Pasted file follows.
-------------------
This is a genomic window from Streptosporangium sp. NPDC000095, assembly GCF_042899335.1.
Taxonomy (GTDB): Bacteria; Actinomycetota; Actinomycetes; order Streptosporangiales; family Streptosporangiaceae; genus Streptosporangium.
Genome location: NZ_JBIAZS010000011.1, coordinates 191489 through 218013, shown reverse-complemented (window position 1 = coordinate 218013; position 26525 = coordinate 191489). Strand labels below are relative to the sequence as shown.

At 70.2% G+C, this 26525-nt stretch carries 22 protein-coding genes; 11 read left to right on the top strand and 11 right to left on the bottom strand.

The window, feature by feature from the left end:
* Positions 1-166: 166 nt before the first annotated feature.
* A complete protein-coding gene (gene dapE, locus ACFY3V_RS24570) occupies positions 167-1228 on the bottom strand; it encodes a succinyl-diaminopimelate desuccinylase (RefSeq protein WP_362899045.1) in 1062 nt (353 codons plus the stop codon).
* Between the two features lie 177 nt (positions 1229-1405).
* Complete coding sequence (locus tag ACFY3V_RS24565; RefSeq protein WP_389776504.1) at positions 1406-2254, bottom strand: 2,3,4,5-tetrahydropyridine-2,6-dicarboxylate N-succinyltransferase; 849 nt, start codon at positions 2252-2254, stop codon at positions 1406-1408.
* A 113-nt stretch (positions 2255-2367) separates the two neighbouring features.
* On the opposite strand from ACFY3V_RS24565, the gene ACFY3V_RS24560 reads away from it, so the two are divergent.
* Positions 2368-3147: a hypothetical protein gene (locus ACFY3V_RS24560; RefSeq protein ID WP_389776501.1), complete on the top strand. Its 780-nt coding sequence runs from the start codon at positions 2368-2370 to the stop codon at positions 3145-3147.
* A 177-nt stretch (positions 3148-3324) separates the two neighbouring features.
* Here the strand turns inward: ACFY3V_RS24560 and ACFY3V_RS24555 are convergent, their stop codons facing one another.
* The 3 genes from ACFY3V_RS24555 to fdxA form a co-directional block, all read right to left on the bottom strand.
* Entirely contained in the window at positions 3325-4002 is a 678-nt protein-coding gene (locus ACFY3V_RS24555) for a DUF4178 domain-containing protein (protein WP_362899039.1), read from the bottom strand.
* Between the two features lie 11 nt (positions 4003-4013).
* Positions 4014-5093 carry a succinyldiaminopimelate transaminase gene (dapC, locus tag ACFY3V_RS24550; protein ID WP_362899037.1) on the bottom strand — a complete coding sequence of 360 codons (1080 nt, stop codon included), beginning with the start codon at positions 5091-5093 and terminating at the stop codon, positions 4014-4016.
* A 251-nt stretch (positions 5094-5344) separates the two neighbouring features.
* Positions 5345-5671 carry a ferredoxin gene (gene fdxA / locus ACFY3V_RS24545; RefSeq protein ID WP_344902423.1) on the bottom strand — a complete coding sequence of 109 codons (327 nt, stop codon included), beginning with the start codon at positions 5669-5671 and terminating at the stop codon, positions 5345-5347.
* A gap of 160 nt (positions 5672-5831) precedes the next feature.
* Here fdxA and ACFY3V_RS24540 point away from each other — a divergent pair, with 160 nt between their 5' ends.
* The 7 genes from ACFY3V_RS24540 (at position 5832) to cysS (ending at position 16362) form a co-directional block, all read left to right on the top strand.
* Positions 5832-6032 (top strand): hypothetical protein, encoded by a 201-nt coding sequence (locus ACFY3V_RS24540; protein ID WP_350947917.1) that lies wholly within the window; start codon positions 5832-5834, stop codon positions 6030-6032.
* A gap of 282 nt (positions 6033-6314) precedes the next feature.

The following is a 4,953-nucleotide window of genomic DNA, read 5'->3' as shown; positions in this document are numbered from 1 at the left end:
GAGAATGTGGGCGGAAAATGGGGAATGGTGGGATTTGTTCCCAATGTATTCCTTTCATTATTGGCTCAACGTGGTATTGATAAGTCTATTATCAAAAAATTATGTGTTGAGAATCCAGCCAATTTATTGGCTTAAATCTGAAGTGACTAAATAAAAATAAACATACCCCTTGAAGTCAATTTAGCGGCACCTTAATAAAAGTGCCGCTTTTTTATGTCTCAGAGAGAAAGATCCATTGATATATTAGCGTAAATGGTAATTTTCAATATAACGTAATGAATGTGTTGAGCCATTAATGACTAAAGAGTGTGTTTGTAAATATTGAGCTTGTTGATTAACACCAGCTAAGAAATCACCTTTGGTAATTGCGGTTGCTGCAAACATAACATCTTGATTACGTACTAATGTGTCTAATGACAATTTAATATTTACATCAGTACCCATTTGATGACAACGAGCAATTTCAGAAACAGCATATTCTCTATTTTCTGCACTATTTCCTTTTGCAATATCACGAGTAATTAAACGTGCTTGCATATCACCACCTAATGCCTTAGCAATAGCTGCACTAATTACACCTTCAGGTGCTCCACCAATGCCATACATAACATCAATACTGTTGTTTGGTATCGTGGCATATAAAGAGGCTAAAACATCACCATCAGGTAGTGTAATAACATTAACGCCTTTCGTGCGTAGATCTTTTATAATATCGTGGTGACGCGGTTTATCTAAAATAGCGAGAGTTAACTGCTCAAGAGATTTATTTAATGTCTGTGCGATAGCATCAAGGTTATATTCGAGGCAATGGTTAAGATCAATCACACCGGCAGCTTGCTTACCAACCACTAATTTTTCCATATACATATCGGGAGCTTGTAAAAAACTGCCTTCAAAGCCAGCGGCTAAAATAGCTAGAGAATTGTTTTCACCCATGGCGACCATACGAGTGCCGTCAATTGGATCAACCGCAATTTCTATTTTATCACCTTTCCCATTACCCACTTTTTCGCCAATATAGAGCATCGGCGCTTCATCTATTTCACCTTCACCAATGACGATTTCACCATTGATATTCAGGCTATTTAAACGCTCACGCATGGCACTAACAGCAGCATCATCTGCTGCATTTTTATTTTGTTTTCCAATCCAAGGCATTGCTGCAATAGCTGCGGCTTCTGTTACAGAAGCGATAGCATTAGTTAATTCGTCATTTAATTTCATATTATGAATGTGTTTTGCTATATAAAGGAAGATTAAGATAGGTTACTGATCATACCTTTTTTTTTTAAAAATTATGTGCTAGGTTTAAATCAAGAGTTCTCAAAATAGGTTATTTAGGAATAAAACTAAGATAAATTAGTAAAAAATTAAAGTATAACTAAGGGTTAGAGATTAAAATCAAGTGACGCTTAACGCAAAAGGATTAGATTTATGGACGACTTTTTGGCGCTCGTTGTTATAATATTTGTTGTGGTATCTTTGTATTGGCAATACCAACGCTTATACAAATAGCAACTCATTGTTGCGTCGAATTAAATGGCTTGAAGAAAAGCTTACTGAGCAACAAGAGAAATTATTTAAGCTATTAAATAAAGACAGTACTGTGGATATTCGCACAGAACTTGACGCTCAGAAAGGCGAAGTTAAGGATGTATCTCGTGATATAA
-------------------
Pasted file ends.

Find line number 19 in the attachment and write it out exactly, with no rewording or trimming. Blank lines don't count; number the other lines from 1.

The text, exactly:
* A 251-nt stretch (positions 5094-5344) separates the two neighbouring features.